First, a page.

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Journal cover: Advances in Dual Diagnosis

Advances in Dual Diagnosis

ISSN: 1757-0972

Online from: 2008

Subject Area: Health and Social Care

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“Making Every Adult Matter”: update on developments


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Article citation: , (2011) "“Making Every Adult Matter”: update on developments", Advances in Dual Diagnosis, Vol. 4 Iss: 2, pp. -


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Article Type: News From: Advances in Dual Diagnosis, Volume 4, Issue 2

Making Every Adult Matter (MEAM) is a coalition of four national membership organisations formed to influence policy and services for adults facing multiple needs and exclusions. These individuals experience a combination of problems, are poorly served by agencies used to dealing with just one problem at time, and as a result tend to live chaotic and expensive lives. Often each of their needs lies just below the thresholds set for service interventions.

The early work of the MEAM coalition – reported in this journal at the time – focused on policy development. In 2009, MEAM set out a manifesto for government on tackling multiple needs and exclusions. In 2010, it supported the publication of a set of cross-party essays Hardest to Reach? The politics of multiple needs and exclusions and held a round table event with the Institute for government, which was later published as a briefing. This early work provided a sound basis for MEAM’s other main objective – to improve local responses to multiple needs and exclusions among the 1,600 frontline agencies (and their statutory partners) represented by Clinks, DrugScope, Homeless Link and Mind.

MEAM is currently supporting three pilot “coordination” services in Cambridgeshire, Derby and Somerset. Each low-cost pilot intervention is designed to improve the coordination of existing local service responses for people facing multiple needs and exclusions, improve individual outcomes and deliver better value for money. Each is based on good practice from previous programmes and includes four key elements – coordination, flexibility, consistency and measurement. For example:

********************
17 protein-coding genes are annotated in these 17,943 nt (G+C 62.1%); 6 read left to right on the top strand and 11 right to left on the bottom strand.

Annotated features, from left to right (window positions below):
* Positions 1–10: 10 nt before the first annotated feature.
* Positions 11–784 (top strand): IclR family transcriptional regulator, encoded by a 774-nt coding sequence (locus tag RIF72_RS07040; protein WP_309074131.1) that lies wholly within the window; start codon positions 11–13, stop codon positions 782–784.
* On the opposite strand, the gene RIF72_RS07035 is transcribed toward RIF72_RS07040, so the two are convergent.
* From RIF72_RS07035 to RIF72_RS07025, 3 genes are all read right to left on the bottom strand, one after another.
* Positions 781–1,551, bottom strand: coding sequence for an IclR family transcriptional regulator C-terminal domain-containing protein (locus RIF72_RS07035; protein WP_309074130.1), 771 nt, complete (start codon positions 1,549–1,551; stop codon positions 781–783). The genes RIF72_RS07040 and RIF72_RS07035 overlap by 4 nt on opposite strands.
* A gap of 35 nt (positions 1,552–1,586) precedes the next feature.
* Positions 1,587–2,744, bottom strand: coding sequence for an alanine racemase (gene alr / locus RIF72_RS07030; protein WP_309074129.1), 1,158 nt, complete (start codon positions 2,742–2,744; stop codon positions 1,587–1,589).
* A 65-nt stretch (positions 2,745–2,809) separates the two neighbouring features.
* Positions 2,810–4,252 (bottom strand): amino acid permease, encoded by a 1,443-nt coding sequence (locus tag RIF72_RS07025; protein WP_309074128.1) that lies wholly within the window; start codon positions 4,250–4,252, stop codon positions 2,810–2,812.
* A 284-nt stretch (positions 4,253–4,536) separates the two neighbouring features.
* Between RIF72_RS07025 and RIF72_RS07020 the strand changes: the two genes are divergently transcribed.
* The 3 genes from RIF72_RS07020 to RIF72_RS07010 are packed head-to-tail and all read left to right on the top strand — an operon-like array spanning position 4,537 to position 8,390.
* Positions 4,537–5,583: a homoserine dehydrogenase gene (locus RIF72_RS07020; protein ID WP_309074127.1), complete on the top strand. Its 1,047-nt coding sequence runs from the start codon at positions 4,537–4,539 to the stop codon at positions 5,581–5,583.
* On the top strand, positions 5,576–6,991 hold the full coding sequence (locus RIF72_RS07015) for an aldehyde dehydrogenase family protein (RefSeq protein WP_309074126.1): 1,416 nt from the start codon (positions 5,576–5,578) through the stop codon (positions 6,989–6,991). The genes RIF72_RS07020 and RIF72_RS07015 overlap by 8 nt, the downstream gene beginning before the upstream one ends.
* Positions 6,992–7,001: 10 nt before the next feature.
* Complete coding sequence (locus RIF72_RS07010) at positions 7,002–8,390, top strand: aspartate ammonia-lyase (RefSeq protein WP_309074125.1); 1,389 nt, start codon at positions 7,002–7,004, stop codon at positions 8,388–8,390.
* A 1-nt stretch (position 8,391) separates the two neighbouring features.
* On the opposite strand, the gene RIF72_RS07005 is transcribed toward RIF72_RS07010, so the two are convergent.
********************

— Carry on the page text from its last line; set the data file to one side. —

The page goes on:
Positive results from the pilots and the economic evaluation will further support the case for coordinated interventions to be developed elsewhere, at a time when forward-thinking commissioners, politicians and frontline providers are looking for new ways to provide services to this most excluded group of individuals.

Despite successes at the local level, however, MEAM is aware that coordinated services and improved outcomes for individuals will only become a reality in every local area if there are national as well as local changes. MEAM is, therefore, pleased to be working in partnership with Revolving Doors Agency to develop a Vision Paper for multiple needs and exclusions.

The Vision Paper will look in detail at the top-level actions government and political leaders could take to create an environment in which it becomes much easier – indeed the norm – for all local areas to put coordinated services in place. The paper, which is being developed following broad consultation, will be launched in autumn 2011 and will inform future policy development and campaigning.

If you would like further information on MEAM, the service pilots or the MEAM/RDA Vision Paper please contact MEAM using the details below.

Oliver Hilbery is a Project Director for Making Every Adult Matter (MEAM) formed of Clinks, DrugScope, Homeless Link and Mind and supported by the Calouste Gulbenkian Foundation. Web site: www.meam.org.uk; e-mail: oliver.hilbery@meam.org.uk